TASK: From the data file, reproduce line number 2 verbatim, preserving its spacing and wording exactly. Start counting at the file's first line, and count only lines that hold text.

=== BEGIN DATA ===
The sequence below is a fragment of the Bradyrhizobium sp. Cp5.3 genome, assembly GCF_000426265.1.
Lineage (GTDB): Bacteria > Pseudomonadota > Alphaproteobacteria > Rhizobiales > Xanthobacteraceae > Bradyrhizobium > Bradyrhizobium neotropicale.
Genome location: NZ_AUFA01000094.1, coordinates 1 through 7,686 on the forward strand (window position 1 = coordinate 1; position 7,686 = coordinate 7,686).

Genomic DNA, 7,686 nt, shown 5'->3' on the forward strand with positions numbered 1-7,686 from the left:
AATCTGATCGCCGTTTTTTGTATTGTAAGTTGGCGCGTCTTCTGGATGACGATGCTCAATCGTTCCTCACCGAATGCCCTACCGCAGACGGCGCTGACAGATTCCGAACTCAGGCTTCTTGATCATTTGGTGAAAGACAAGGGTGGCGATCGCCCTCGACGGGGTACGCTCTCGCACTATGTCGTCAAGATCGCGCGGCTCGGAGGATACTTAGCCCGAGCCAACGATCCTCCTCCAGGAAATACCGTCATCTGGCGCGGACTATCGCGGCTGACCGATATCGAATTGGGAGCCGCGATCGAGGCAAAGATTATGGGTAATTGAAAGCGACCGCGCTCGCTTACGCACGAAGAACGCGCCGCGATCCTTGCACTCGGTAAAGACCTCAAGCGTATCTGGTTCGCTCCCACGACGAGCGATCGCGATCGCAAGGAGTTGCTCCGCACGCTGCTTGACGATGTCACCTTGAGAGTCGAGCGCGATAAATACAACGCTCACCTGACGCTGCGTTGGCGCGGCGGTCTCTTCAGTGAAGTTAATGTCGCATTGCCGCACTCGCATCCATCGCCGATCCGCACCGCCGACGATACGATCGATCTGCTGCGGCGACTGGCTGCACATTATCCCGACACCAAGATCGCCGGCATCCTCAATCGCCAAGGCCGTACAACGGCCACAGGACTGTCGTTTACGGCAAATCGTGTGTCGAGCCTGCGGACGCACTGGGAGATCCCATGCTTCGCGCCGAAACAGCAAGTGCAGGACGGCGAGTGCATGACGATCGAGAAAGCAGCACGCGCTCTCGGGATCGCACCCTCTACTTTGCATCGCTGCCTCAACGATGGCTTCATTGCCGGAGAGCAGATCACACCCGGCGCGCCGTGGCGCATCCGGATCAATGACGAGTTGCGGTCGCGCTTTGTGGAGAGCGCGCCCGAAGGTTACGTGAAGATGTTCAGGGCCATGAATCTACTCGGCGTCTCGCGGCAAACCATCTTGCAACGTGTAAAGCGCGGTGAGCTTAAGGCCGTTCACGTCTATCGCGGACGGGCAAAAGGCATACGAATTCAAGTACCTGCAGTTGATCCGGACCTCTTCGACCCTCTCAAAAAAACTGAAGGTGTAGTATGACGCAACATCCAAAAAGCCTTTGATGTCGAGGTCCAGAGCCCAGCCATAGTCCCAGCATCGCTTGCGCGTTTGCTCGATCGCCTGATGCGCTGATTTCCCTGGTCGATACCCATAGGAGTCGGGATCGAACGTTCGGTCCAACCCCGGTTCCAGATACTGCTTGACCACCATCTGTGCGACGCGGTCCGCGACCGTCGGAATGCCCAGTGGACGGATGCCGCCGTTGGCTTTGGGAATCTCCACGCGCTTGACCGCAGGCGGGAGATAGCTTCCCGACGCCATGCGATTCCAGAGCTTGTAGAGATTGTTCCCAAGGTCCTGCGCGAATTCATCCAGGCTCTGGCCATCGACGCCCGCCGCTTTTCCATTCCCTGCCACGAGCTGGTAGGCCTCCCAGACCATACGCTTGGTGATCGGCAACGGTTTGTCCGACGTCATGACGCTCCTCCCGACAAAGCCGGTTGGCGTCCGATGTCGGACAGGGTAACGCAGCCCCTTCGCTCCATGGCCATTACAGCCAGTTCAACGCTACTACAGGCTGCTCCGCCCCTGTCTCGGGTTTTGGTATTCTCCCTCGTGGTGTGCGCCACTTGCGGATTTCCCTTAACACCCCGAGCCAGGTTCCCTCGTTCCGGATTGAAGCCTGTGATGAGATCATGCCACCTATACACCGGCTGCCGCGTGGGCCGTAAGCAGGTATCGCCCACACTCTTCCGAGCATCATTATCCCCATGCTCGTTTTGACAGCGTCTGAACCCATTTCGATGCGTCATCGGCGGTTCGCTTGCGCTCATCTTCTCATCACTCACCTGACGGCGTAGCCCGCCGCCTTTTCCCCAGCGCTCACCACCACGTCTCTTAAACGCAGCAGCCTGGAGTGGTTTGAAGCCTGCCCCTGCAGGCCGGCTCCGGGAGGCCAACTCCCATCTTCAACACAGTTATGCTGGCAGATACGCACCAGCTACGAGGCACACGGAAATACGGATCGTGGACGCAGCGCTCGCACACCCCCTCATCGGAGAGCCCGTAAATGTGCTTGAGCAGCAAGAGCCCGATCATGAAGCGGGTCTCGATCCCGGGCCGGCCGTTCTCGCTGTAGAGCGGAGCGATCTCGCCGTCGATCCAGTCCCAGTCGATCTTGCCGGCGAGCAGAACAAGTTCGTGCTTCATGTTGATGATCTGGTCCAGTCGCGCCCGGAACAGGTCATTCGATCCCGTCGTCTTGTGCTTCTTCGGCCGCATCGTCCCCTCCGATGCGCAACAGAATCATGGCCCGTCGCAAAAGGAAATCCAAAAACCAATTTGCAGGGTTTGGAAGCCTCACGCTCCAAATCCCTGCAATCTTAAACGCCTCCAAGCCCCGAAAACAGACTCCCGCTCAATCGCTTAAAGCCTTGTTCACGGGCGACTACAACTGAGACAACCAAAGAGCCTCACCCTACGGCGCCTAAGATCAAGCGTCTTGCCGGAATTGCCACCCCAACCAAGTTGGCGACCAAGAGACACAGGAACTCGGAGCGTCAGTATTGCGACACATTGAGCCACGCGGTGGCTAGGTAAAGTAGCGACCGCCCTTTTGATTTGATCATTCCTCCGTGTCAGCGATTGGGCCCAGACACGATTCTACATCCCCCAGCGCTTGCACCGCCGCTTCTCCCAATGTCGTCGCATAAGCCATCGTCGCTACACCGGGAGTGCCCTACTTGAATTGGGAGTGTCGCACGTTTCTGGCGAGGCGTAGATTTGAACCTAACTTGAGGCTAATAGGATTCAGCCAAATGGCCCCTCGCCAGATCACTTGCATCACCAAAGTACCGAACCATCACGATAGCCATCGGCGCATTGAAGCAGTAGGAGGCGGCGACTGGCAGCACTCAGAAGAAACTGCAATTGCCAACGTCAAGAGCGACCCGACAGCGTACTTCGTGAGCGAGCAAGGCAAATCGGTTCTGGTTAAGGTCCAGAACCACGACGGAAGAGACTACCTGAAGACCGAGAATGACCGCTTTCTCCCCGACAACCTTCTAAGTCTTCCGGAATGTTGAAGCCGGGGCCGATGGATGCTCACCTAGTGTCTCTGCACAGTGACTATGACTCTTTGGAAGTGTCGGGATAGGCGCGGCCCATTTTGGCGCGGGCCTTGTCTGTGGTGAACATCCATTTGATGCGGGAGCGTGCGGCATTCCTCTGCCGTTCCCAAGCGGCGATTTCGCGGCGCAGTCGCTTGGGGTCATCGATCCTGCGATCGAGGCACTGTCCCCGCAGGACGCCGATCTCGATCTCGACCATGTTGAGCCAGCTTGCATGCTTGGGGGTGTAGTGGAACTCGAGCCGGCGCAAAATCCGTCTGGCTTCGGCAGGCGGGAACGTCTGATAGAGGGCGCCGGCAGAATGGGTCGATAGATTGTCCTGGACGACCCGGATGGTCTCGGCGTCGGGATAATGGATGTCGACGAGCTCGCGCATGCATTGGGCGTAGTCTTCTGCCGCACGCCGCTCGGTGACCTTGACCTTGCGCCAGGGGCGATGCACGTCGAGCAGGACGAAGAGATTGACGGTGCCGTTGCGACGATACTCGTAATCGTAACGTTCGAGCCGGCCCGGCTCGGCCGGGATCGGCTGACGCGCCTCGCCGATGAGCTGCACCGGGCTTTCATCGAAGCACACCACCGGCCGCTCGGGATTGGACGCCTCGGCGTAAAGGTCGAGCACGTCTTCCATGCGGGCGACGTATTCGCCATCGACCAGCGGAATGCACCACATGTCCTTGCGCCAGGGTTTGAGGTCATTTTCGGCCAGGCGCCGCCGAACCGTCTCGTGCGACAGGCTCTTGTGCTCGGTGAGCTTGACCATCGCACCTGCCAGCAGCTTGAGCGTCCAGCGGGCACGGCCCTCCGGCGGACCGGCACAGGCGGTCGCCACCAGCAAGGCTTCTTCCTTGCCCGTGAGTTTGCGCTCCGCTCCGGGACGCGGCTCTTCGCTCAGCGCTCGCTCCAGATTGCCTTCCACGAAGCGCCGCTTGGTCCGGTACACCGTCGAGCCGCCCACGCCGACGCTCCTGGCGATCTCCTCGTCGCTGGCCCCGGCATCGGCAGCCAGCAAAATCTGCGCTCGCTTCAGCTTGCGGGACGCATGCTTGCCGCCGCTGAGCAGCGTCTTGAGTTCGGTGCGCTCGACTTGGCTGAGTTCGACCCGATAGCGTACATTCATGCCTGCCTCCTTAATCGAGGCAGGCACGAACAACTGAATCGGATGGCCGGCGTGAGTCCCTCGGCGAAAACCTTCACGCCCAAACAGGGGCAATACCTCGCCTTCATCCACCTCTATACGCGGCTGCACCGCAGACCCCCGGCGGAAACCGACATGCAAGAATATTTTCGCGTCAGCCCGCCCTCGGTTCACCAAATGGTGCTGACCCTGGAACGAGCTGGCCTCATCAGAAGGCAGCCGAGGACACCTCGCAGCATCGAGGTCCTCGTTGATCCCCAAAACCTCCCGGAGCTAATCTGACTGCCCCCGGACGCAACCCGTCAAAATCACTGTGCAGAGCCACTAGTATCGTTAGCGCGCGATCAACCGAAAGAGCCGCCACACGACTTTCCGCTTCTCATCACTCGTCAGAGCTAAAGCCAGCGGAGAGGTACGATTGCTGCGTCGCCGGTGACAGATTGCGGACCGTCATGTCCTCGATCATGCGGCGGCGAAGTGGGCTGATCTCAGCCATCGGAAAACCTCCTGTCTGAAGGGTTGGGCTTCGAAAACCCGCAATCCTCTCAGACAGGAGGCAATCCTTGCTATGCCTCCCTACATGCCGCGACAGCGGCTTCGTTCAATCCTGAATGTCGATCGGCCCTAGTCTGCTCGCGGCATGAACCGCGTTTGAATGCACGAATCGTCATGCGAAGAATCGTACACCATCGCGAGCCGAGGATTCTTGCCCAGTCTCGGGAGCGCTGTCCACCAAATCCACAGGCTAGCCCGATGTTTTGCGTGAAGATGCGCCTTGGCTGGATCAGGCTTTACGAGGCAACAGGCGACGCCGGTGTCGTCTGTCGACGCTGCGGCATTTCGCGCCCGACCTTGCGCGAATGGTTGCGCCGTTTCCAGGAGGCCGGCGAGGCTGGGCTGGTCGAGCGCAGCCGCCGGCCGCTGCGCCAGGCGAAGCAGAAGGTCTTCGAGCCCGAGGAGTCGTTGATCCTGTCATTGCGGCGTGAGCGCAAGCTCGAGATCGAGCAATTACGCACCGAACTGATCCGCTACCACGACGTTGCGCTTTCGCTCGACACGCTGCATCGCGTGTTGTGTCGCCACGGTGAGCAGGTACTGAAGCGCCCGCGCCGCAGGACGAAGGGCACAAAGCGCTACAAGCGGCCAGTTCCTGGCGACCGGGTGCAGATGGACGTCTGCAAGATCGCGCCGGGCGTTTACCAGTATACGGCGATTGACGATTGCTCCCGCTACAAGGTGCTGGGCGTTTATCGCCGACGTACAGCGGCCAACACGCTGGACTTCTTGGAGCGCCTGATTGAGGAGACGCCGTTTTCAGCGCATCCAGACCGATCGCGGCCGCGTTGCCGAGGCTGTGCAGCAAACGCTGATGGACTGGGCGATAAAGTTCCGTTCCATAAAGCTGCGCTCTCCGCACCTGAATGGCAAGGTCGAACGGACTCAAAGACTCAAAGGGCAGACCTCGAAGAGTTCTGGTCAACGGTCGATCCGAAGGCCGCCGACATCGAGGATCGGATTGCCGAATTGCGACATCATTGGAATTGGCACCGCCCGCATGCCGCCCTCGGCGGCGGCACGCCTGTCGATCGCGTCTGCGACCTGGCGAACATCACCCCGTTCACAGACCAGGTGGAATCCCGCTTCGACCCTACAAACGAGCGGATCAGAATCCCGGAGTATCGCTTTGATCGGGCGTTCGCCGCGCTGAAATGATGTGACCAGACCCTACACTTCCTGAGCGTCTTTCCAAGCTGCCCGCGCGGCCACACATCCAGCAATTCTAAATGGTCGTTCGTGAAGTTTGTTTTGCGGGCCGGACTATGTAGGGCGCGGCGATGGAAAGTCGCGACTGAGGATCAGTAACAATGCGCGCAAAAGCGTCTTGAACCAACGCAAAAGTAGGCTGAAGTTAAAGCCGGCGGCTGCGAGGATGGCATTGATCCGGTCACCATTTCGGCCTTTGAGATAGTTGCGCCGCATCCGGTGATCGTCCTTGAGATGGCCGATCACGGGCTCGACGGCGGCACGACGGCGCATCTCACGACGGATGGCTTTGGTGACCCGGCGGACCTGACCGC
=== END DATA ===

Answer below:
Lineage (GTDB): Bacteria > Pseudomonadota > Alphaproteobacteria > Rhizobiales > Xanthobacteraceae > Bradyrhizobium > Bradyrhizobium neotropicale.